Facebook shares swing as personal posts prioritised over time spent on the site

File: Facebook says users spent 50 billion hours less on the site daily after it changed what appears on people's timelines first. Photo: via Pixabay.com

SAN FRANCISCO - Facebook on Wednesday reported earnings that beat expectations, but shares swung as it stressed the goal of prioritising personal interactions among users.

Facebook co-founder Mark Zuckerberg said changes cut time spent on the site by some 50 million hours per day, but its chief operating officer argued that having users engage more with friends' posts could lead to further financial opportunities for the company.

"Helping people connect is more important than maximising the time they spend on Facebook," Zuckerberg said during an earnings call. "We can make sure the service is good for people's well-being and for society overall."

He said that in the last couple of years, content from viral videos or posts by businesses have grown to a point where it is "crowding out the connections people value most".

READ: Facebook wants you to rank which news sources are credible

Facebook is giving posts from friends and family priority over content that is not as likely to engender genuine personal interactions, according to Zuckerberg.

"We made changes to show fewer viral videos to make sure people's time is well spent," Zuckerberg said.

"In total, we made changes that reduced time spent on Facebook by roughly 50 million hours every day."

Chief operating officer Sheryl Sandberg contended that getting people to engage with more posts by friends actually ramped up opportunities for the social network to make money.

Facebook shares dived more than four percent after the figures were released, but regained the lost ground and even rose a bit to $189.30 (R2,251) in after-market trades that followed an earnings call with executives.

Facebook said that profit in the final three months of last year climbed 20 percent to $4.26-billion as ad revenue and ranks of members grew.

WATCH: 16 million South Africans now on Facebook

Revenue in the quarter leapt 47 percent to nearly $13-billion, but expenses also rose as its ranks of employees grew to finish the year at 25,105 workers.

The number of monthly active users hit 2.13 billion in the past quarter, up 14 percent from a year ago.

Facebook said it set aside an additional $2.27-billion for taxes on profits to be repatriated from overseas, taking advantage of a lower rate in a recently approved US fiscal overhaul.

Analysts have been cautious about Facebook as it revamps its News Feed as part of an effort to curb misinformation and focus on updates from friends and family, which are highlighted over advertisements, celebrity and media posts in a recently-introduced update.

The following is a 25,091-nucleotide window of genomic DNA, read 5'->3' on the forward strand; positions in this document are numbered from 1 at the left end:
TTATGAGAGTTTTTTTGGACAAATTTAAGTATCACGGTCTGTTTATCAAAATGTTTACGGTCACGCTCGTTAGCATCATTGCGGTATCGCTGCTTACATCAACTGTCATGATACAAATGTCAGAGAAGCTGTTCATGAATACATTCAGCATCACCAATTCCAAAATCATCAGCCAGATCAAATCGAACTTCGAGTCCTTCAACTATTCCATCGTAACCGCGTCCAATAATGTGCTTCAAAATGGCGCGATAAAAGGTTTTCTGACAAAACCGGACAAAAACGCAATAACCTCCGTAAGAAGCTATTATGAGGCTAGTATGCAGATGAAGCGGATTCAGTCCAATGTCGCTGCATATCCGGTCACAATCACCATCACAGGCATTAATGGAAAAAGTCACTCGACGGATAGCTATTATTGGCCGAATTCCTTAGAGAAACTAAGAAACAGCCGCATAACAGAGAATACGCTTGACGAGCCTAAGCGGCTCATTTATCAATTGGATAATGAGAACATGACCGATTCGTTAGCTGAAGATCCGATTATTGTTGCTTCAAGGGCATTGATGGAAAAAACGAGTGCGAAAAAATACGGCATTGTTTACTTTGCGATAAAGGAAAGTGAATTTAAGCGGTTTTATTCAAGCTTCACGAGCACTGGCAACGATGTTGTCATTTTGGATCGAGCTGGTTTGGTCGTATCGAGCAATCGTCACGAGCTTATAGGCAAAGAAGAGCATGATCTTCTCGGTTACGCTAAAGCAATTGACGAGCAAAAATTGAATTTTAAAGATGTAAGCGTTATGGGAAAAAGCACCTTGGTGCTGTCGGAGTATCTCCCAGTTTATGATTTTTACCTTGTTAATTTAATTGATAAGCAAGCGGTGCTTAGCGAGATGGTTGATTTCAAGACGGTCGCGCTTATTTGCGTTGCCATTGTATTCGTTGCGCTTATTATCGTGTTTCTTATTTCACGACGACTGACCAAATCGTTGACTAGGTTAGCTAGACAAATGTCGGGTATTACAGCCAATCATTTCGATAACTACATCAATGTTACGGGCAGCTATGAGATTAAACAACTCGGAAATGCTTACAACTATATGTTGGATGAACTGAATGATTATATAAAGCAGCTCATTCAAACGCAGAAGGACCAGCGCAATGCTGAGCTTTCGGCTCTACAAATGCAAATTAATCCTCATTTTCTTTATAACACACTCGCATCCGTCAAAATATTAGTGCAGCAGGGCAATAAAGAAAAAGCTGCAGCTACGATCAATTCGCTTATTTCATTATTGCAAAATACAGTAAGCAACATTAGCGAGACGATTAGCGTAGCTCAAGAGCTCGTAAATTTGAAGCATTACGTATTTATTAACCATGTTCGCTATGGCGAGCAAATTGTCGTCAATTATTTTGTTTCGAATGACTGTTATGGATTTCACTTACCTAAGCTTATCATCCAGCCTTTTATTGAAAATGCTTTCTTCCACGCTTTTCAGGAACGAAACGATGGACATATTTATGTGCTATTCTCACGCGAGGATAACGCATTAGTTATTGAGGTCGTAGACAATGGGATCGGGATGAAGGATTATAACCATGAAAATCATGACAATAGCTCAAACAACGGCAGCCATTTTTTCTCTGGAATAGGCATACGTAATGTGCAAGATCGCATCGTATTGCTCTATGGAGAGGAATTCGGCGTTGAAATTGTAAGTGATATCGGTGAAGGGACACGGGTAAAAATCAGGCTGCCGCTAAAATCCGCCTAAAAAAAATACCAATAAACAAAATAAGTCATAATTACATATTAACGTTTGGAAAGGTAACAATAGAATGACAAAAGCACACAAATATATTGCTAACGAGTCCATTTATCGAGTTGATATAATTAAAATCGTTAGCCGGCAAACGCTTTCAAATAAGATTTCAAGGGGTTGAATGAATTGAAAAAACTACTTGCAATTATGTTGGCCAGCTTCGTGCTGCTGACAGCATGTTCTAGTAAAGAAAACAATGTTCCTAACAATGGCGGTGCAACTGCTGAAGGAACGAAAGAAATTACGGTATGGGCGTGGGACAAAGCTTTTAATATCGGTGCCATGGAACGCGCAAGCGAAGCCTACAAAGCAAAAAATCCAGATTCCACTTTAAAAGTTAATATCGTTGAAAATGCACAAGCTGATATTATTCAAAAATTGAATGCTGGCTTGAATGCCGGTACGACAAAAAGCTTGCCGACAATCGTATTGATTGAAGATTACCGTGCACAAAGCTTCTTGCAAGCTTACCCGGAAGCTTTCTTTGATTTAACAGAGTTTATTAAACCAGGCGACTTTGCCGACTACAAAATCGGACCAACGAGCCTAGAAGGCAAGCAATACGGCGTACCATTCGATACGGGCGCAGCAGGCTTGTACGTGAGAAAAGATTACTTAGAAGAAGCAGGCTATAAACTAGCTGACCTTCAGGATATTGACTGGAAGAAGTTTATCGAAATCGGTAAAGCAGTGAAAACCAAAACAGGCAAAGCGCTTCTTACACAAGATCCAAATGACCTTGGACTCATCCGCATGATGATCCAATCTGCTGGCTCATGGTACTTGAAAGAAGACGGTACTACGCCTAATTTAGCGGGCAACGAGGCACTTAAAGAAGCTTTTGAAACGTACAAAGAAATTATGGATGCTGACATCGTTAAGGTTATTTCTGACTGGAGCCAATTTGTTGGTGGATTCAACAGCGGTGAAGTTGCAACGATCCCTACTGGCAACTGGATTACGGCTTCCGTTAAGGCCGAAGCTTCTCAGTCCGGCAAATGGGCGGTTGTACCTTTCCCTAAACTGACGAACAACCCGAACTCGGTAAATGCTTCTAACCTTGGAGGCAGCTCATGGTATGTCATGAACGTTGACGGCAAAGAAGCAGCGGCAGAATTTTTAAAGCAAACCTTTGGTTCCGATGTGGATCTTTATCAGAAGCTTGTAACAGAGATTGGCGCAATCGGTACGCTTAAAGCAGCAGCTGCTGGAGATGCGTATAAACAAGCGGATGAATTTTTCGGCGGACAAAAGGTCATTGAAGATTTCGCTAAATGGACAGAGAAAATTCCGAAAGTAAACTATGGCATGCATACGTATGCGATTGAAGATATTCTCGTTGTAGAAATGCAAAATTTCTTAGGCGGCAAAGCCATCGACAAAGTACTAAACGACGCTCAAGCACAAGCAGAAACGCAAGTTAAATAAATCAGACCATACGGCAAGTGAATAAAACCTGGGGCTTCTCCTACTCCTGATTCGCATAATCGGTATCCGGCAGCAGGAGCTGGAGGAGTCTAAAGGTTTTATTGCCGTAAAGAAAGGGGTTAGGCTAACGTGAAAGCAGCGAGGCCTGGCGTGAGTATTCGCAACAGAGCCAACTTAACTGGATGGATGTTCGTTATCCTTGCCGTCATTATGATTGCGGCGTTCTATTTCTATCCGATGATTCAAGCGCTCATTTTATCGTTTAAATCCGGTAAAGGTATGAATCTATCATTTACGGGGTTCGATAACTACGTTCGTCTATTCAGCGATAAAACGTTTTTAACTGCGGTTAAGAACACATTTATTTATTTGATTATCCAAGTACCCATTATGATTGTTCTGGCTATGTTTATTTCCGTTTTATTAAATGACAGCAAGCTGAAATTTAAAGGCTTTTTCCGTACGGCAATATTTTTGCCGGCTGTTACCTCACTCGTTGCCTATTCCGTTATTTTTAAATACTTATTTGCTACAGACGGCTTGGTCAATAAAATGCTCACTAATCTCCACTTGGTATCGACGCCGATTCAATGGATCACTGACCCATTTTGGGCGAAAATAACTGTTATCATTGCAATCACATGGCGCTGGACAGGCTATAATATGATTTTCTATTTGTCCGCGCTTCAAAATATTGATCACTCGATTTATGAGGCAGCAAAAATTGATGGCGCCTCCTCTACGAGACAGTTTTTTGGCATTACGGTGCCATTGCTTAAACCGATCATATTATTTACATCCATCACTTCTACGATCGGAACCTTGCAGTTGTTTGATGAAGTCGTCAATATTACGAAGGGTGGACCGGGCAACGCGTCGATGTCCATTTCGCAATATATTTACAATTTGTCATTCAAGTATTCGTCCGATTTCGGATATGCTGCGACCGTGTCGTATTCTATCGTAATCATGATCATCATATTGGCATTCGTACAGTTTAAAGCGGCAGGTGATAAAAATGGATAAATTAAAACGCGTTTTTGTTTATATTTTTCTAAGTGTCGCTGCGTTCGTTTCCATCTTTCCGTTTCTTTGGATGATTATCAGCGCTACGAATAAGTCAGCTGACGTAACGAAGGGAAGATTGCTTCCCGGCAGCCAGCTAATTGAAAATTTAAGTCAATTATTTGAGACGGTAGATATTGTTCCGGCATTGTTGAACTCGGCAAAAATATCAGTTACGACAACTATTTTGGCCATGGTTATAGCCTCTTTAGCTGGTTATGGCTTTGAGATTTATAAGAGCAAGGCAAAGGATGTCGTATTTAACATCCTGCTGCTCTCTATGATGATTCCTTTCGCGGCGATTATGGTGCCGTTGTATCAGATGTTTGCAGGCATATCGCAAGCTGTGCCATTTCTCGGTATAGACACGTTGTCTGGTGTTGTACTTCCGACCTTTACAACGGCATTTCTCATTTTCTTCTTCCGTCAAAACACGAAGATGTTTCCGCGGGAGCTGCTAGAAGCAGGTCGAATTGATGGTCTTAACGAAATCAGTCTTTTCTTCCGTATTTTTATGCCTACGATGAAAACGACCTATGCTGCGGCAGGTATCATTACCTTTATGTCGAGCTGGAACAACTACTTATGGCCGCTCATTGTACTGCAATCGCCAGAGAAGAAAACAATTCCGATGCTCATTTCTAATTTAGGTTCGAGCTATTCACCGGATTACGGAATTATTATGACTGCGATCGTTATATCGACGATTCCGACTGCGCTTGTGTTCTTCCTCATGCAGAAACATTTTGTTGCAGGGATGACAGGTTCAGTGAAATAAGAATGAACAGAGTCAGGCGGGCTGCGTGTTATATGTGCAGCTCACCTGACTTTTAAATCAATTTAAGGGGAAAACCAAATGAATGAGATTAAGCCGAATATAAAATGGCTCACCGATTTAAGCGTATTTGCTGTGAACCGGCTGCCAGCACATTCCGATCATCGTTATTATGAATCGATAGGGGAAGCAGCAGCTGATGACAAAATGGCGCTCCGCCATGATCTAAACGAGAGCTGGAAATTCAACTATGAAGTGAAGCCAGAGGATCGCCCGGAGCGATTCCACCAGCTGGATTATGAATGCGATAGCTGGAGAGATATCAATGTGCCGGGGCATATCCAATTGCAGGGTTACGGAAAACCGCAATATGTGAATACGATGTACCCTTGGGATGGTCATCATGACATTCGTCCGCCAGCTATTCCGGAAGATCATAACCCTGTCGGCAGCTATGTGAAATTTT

The company cast the latter changes as part of a refocus on "community", prioritising social interactions and relationships.

"2017 was a strong year for Facebook, but it was also a hard one,"  Zuckerberg said.

"In 2018, we're focused on making sure Facebook isn't just fun to use but also good for people's well-being and for society."

He cited research indicating that interacting meaningfully with friends or family improves happiness and health, which is not the case with passively viewing videos or news stories.

Facebook this week announced it will deliver more local news to US users, and announced earlier this month that it will ask its two billion users to rank their trust in news sources as part of an effort to combat the spread of misinformation.

The changes come as the online giant seeks to address charges that it has failed -- along with Google and Twitter -- to prevent the spread of false news, especially ahead of the 2016 US presidential election.

Recent changes at Facebook include a new "trusted sources" ranking intended to "make sure the news you see is high quality" and to foster "a sense of common ground" rather than sow division, Zuckerberg previously said.

Known for annual personal goals ranging from killing his own food to learning Chinese, Zuckerberg's stated mission for this year is to "fix" the social network.

"I think his heart is in the right place; that he is trying to do the right thing," analyst Rob Enderle of Enderle Group said of Zuckerberg. "But he is between a rock and a hard place."

Facebook has also been moving to expand from its core social network to grow the image-sharing service Instagram, while ramping up the capabilities of its Messenger and WhatsApp services. It is also stepping up its efforts in virtual reality with its Oculus hardware unit.


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